Posted by Gilmour Poincaree on November 22, 2008

November 22, 2008

LATEST: Rob Curran

Article from: Dow Jones Newswires

The Dow Jones Industrial Average surged nearly 500 points in the last hour of trading after reports Reutersthat president-elect Barrack Obama would name Mr Geithner to the top Treasury post.

Buyers became energised after a report by NBC News that Mr Obama will personally unveil Mr Geithner as the incoming Treasury boss at a news conference on Monday, along with other members of his economic team.

The report by NBC’s Andrea Mitchell, who is married to former Fed chairman Alan Greenspan, cheered depressed investors, even though there was no immediate confirmation.

“The market is running up on the news that Timothy Geithner will be the next treasury secretary,” said Peter Cardillo of Avalon Partners.

“Maybe it can bring confidence back.”

Yet the Dow still lost more than 5 per cent on the week, as Citigroup plunged to levels not seen in 15 years and traders worried about the survival of General Motors and Ford.

Mr Geithner, 47, is intimately familiar with Wall Street and worked on recent rescue efforts for the financial system. Those rescue efforts are a work in progress, however.

Citigroup fell US94 cents, or 20 per cent, to $US3.77, taking its losses to 60 per cent for the week and 72 per cent for November as the bank scrambles to review strategic options.

Selling of Citi’s shares grew heavier after chief executive Vikram Pandit said he had no desire to sell the Smith Barney brokerage unit. The stock’s close was the lowest for Citi since the last day of 1992; it has lost more than $US53.8 billion ($67.7 billion) in market value in November.

“It’s mind-boggling,” said Bud Haslett, chief executive of Miller Tabak Capital Management.

Traders say the Treasury Department’s decision last week not to buy distressed assets abruptly changed the outlook for banks.

“The change in the direction of the Troubled Asset Relief Program was the major thing” weighing on financials, said Peter McCorry, senior equity trader at Keefe Bruyette & Woods. “Changing the rules of the TARP is an indication that the rules can and will change mid-game.”

The Dow rose 494.13 points, or 6.54 per cent, to 8046.42, its biggest gain in more than a week.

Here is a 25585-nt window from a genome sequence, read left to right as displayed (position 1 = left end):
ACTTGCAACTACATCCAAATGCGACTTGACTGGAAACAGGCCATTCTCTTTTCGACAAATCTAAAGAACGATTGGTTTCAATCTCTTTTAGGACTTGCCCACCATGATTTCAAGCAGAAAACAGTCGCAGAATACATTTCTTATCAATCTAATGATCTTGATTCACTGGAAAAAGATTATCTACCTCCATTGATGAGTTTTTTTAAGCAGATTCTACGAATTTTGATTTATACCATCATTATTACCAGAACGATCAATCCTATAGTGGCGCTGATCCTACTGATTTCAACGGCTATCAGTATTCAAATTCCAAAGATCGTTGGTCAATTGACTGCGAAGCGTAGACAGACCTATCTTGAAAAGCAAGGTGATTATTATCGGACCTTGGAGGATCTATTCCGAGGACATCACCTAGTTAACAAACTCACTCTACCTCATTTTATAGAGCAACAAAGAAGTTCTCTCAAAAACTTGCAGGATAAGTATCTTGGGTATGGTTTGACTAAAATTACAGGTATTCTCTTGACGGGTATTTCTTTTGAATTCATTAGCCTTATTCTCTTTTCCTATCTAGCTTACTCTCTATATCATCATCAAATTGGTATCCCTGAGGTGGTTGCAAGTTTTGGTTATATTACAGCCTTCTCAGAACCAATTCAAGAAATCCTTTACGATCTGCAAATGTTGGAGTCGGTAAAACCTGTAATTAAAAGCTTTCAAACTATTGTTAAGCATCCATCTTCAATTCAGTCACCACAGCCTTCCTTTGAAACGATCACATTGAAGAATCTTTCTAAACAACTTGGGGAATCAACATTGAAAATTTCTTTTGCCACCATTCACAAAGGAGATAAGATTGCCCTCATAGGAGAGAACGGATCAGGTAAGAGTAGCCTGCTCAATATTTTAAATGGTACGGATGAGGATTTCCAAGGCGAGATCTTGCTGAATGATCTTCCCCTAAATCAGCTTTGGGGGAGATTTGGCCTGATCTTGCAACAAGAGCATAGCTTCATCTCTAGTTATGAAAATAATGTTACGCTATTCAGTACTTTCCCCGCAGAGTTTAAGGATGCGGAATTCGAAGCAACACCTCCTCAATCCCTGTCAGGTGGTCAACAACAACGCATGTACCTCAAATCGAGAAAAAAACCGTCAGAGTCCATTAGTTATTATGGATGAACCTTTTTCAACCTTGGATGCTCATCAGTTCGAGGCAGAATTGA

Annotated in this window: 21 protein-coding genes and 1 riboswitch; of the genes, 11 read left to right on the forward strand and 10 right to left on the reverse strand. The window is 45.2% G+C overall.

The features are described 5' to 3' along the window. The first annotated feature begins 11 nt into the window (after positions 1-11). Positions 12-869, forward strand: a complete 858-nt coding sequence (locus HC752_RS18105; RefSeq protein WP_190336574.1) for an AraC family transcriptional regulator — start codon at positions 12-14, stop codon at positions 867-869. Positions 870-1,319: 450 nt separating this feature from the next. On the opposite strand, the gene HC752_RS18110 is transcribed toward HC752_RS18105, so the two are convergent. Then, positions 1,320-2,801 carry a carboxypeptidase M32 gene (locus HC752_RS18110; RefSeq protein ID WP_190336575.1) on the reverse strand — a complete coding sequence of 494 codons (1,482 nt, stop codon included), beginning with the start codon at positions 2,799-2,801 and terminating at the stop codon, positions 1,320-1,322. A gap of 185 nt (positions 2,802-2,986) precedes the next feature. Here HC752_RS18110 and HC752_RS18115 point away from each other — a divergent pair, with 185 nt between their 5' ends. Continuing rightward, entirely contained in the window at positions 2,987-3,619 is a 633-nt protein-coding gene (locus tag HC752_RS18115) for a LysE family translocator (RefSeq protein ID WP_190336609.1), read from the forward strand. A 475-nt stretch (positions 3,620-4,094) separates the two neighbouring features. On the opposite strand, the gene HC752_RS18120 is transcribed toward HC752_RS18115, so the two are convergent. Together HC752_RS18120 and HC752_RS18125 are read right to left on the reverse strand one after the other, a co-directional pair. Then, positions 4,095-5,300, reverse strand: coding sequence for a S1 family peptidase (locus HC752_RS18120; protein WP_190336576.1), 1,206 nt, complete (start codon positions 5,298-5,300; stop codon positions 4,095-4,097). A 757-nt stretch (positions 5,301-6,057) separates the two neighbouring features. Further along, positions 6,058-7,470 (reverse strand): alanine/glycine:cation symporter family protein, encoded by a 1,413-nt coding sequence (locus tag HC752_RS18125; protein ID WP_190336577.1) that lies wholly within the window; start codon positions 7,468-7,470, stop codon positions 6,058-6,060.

The broad S&P 500 index rose 47.59 points, or 6.32 per cent, to 800.03, a day after closing at its lowest mark since 1997. The tech-oriented Nasdaq Composite added 68.23 points, or 5.18 per cent, to 1384.35. For the week, the Dow lost 5.3 per cent, the S&P 500 lost 8.4 per cent and the Nasdaq was down 8.7 per cent – and all three had their biggest drops in four weeks.

In response to Wall Street, the Sydney Futures Exchange’s December share price index futures contract jumped 68 points to 3500, representing an 83.5-point premium to the benchmark S&P/ASX 200 Index and suggesting a solid start to the Australian market on Monday.

The Australian dollar settled offshore trading at just above US63 cents.

In the most volatile Wall Street market since the 1930s, traders say it takes little to push the market in one direction or another.

“We’re dealing with a lot of redemptions,” said one manager at a fund of funds, indicating that forced selling due to clients’ requests for cash is ongoing.

Goldman Sachs Group rose $US1.31, or 2.5 per cent, to $US53.31, finishing the week with a loss of 20 per cent. Morgan Stanley rose US85c, or 9.2 per cent, to $US10.05, but declined 16 per cent on the week.

The model of Wall Street banks is under strain as investments across all asset classes turn sour, and trading with leverage goes out of style.

KeyCorp fell US64c, or 9.3 per cent, to $US6.27 after the regional bank slashed its dividend.

Dell shed US51c, or 5.2 per cent, to 9.30. Third-quarter profit exceeded the Wall Street estimate, helped by cost cuts, but revenue fell to $US15.16 billion from $US15.65 billion a year earlier.

The shopping season begins in force next week, and traders will see if consumer-spending fears are justified. The Consumer Select Discretionary SPDR, a basket of retailers and other consumer stocks, rose $US1.12, or 6.9 per cent, to $US17.45, but fell 9 per cent this week, just one of many wild swings.

Gold mining companies surged as a wave of “deflation” fears receded for now.

Gold is used as a safe haven, but also a hedge against inflation, a market worry that was replaced by deflation lately. Newmont Mining added $US5.79, or 25 per cent, to $US28.79, but has fallen by almost half since its peak.

In Europe, the London FTSE 100 index fell 2.43 per cent to 3780.96 points — its lowest closing level since April 3, 2003, capping an overall fall of 10.68 per cent for the week.

In Paris, the CAC 40 plunged 3.33 per cent and in Frankfurt the DAX shed 2.20 per cent, with banks Allianz and Deutsche Bank among the heavy losers.

“Although this morning saw a slight rally for the UK market, the afternoon has seen these gains eroded with the market nose diving,” said David Jones, a strategist at IG Index in London.

“Sentiment this week has turned even gloomier than we have been used to of late.”

Additional reporting by AFP and staff writers



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